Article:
Pharmacy provides exceptional patient care

  • Published
  • By Airman 1st Class Rachel Loftis
  • 99th Air Base Wing Public Affairs
With a high operation tempo base like Nellis AFB, the satellite pharmacy here is working hard to provide exceptional patient care to the active duty, Reserve, guard, civilian and retiree population.

With construction currently underway at the main outpatient pharmacy at the Mike O'Callaghan Federal Medical Center, most of the operations have moved to the satellite pharmacy.

"This past Monday our satellite pharmacy filled 3,500 prescriptions. The volume of prescriptions ebbs and flows throughout the various seasons with travelers and various illnesses, but essentially we have probably doubled the volume of people coming through the door," said Capt. Joshua Hall, chief of the 99th Medical Support Squadron satellite pharmacy.

The 99th Medical Group pharmacy is staffed by 18 pharmacists, 50 technicians and approximately 30 volunteers.

"Twenty personnel staff the inpatient pharmacy, which is a 24-hour operation.  Nine of our outpatient personnel are still at the main pharmacy checking in patients from the clinics," said Lt. Col. Krissa Crawford, 99th MDSS satellite pharmacy flight commander. "The remainder is all at the satellite, including all of the volunteers who collectively put in about 240 hours per week."

The pharmacy begins the day by filling refills that were called in overnight and as the day continues patients trickle in one by one to pick up their prescriptions.

"The daily operations of the pharmacy are a whirlwind. The staff is literally jogging around to provide patient care. The mix of active duty, contractor, civilians and volunteer staff make everything possible," Crawford stated. "Our staff is top notch and their attention to detail and patient care is unparalleled."

Working alongside the pharmacy staff is the robotics dispensing system, also known as "Robby". The robotic system allows for one pharmacy technician to execute the work of three.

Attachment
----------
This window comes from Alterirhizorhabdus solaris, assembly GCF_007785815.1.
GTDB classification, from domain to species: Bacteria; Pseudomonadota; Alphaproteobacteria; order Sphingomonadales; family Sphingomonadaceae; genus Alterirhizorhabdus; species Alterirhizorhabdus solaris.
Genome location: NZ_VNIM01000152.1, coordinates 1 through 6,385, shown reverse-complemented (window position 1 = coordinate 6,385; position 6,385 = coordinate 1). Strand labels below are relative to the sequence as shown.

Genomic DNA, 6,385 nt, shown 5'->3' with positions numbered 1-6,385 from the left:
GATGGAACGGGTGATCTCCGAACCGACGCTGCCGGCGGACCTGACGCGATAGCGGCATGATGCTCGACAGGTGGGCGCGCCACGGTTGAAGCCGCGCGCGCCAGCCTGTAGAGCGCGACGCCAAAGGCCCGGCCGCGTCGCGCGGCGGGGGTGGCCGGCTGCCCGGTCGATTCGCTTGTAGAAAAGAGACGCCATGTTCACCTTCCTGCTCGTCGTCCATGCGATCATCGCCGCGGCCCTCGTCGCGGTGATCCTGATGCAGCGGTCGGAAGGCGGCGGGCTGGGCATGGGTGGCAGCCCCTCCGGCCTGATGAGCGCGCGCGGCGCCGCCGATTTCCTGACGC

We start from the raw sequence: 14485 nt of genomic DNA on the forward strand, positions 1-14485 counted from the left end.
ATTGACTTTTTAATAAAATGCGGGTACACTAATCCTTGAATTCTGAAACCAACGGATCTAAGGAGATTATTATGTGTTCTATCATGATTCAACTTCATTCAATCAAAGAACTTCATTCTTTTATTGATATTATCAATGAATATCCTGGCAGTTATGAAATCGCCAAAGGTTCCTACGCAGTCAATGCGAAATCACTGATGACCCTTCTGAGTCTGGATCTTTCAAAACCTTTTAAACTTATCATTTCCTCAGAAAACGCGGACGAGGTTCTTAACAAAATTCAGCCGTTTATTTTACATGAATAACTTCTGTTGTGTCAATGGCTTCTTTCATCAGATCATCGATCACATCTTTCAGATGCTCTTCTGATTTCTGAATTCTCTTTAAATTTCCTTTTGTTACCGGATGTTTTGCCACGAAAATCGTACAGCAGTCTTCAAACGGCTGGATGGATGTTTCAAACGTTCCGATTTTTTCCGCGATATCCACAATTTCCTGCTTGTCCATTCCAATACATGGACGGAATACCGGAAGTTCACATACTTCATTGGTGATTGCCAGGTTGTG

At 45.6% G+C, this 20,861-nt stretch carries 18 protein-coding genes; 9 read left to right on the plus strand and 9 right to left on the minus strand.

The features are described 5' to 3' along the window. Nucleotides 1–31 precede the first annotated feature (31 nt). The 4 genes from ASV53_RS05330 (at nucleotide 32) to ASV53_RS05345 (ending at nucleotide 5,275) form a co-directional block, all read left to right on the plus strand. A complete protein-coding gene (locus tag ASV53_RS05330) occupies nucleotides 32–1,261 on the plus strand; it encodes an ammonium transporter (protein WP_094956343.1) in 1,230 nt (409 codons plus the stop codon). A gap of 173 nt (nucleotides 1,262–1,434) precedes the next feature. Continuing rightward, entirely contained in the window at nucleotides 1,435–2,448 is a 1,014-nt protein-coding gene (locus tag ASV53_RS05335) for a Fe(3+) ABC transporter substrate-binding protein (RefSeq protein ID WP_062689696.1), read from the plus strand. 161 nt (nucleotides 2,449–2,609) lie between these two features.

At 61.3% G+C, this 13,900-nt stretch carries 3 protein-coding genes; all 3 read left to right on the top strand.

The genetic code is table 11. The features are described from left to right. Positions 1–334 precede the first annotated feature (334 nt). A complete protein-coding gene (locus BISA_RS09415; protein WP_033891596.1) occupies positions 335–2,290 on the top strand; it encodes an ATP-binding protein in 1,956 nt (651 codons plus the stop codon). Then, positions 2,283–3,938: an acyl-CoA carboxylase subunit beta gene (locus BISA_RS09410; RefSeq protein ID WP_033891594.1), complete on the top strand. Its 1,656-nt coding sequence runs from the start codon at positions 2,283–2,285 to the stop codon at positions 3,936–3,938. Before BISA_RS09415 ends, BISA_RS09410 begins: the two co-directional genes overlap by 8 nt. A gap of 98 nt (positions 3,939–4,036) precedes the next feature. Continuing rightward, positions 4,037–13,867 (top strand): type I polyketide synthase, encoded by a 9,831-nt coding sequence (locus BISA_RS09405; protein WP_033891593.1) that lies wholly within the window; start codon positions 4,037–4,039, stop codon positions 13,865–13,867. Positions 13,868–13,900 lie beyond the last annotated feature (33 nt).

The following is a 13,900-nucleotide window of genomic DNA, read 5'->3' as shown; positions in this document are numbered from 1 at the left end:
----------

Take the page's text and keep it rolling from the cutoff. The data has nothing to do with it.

"We use our robotics to fill prescription refills for some of our most commonly used medications.  Some medications will not fit in the robot and must be filled manually," said Hall. 

Refills begin at "Robby" and then they are placed on a conveyor belt to the manual fill stations. A pharmacy staff member will fill medications such as inhalers or creams. Once this step is complete, the conveyor belt will continue to move to a checking station to verify each prescription.

"If there are any problems with the prescription such as the dosage is incorrect, the handwriting is not legible, or there is an interaction, we will contact the prescriber to make the corrections," said Hall. "Once the label is correct, we fill the prescription with the help of our automation system and barcode technology. Patient safety is the pharmacy's number one goal. Every single prescription goes through the various precautionary steps at a minimum and some require more.  Even for a simple tube of ointment, pharmacy staff will conduct all necessary checks. "

Air Force pharmacies also greatly differ from their civilian counterparts, Crawford said.

"Compared to civilian pharmacies, we are much different. Our volume is much greater, we do not charge any co-pay, nor do we deal with any insurance issues," Crawford said. "Our technician standards are higher (as are our expectations) and our military technicians are very highly trained."

In many ways the pharmacy is very similar to other Air Force pharmacies; each pharmacy has their own mission and challenges, however, they all follow the same regulatory and AFI requirements and similar patient populations. 

"The 99th MDG pharmacy is ranked as the sixth largest pharmacy in the Air Force. The pharmacy boasts three board certified pharmacists; two Airmen who are high-level linguists, and seven technicians who have been in the Air Force for less than one year, "said Hall. "We also support three pharmacy schools by hosting and training students."

The satellite pharmacy is open 7 a.m. to 5 p.m. Monday through Friday. To have a prescription filled visit the satellite pharmacy located in building 340 or call 702-652-5359.